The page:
There is a species of moth in Madagascar that drinks the tears of sleeping birds.


Banana slugs are hermaphrodites who mate up to three times a day.


Democritus wrote seventy books. Only fragments survive.


Jenny Offill's book Weather is a near-constant outpouring of these moments: unrelated facts, brief email exchanges, even jokes. Weather also opens the door on Lizzie's life with her husband, Ben, their son, Eli, and her recovering addict brother, Henry. She's a librarian, he's in tech, Henry writes greeting card poems. They live in the city. Their names and occupations are there, of course, but they can feel somehow irrelevant. They exist between and around and perhaps even through the fragments that make up Jenny Offill's now-signature style.


Their stories matter, of course, but it is the fragments that survive.

As on 9/11 when paper scraps swirled in the air, what survives after the big event are the fragments of institutional daily operations, the turned down corner of the page, the Target receipt. It is merely ephemera; it is what remains.


Could the fragments be the whole? How we spend our days is how we spend our lives, is it not? In fact, the fragments are the weather. That it drizzled a little this afternoon but was much warmer this morning than expected. The way I can't seem to remember if we've always had new grass in November, or if that was just this year. The different ways spring starts to make itself known in different parts of the world. These moments are that old postcard tucked in your book when you got too tired to keep reading. You could see it every day and never really pay attention.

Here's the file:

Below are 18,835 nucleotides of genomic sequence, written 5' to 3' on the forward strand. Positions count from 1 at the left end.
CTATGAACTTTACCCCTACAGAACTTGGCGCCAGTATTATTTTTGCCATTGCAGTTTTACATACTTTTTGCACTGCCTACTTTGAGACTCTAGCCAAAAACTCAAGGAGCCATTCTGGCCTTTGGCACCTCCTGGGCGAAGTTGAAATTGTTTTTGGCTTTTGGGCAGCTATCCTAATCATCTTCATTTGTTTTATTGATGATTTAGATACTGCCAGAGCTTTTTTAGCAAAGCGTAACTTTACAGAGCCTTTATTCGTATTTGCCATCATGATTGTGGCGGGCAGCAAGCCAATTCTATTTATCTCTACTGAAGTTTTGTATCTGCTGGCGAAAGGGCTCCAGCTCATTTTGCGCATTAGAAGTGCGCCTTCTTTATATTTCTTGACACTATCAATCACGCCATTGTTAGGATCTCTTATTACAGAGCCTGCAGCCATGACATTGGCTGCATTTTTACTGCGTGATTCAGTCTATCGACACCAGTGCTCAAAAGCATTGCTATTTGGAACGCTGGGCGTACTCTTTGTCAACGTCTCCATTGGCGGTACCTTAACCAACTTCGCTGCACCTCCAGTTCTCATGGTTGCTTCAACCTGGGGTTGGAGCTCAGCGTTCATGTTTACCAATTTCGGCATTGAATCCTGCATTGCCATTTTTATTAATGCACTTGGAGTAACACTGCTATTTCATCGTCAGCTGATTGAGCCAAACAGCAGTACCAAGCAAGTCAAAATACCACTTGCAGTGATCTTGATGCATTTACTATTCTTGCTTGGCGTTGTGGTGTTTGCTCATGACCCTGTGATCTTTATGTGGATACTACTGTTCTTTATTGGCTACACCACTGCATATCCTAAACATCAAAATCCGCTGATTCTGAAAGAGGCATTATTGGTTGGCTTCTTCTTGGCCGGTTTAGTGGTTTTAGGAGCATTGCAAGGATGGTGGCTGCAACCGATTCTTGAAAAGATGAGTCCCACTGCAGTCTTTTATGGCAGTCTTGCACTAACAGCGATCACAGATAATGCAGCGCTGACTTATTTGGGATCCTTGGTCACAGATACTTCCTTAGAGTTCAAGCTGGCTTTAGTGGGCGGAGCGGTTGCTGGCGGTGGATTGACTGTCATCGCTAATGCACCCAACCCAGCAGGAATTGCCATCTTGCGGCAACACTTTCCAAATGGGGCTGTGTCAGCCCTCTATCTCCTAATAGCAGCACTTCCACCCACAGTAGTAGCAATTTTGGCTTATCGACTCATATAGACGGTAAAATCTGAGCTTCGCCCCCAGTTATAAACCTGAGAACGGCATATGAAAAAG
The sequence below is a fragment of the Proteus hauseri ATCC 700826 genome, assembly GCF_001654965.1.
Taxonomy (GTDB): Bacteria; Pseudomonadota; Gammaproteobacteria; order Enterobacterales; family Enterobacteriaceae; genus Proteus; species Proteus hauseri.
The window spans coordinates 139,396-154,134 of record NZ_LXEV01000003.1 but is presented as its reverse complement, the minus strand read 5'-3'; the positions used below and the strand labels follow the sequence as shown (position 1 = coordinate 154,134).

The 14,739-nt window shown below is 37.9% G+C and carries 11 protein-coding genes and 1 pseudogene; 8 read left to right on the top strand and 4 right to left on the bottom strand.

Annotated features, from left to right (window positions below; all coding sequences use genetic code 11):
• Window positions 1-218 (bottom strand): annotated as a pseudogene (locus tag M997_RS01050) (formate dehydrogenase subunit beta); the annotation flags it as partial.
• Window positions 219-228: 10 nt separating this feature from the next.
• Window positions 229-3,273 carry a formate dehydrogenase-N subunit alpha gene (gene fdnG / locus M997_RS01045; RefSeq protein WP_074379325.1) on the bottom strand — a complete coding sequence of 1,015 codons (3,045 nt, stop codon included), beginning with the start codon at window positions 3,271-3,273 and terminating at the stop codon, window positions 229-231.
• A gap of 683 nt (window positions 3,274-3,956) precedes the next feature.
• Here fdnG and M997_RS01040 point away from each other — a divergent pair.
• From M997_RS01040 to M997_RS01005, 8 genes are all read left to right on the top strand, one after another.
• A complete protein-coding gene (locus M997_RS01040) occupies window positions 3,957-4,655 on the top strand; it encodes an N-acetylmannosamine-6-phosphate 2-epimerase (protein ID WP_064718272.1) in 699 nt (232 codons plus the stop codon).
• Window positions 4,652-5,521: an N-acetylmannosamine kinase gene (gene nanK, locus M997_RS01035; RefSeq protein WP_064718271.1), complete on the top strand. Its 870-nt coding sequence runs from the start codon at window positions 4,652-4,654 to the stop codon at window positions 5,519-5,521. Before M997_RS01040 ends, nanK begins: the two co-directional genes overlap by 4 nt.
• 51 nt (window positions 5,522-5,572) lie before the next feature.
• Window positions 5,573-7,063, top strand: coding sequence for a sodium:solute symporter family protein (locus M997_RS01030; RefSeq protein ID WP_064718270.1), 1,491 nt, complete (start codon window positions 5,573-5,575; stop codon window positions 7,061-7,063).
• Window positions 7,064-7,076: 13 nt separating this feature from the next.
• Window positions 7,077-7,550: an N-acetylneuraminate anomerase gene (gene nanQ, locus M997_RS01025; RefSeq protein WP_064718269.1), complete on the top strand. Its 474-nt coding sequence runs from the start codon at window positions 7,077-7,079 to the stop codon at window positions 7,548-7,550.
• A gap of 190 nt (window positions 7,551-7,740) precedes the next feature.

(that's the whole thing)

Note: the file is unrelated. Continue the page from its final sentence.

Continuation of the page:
The weather is always changing. The climate, on the other hand, is supposed to be the water in our fishbowl. We're not supposed to even know what it is, but these days, it can feel like it's sloshing so violently we might soon be thrown over the edge. Lizzie feels this uncertainty, and like most of us, she swings between the weather and the climate - from the daily urgencies of school pick-up and work emails to the question of where might be the safest place to move when New York (its weather? its climate?) becomes unlivable. Offill doesn't privilege the existential threat, however; the ephemera is just as critical. Lizzie, worried about her self-destructive brother, stays on the phone trying anything to get him "to commit to the next day, the next hour, the next minute even." The addict and the planet might ultimately be doomed, but we still cling to the fragments that will survive.


So, maybe the water is agitated, and maybe despite (or because of) that, our job is to pay attention. To tell ourselves This is Water and finger the gum wrapper still in the pocket of last season's jacket and to show up and do what we can, each of us trying for the next day, the next hour, the next minute even.


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Weather is one of 16 longlisted titles being considered for the 2020 Women's Prize for Fiction. For the full list, click here. The shortlist of 6 will be announced on April 22. The prize is announced on June 3. For other reviewed titles on the longlist, see below:


The best books spark the best conversations! If you have thoughts to share, please feel free to email me at sarabethwest52@gmail.com. I promise a reply.

Every Wednesday, I send out something of a hodgepodge of ideas, a gathering of thoughts on books, culture, and unexpected moments of joy. Sign up here to stay in the loop!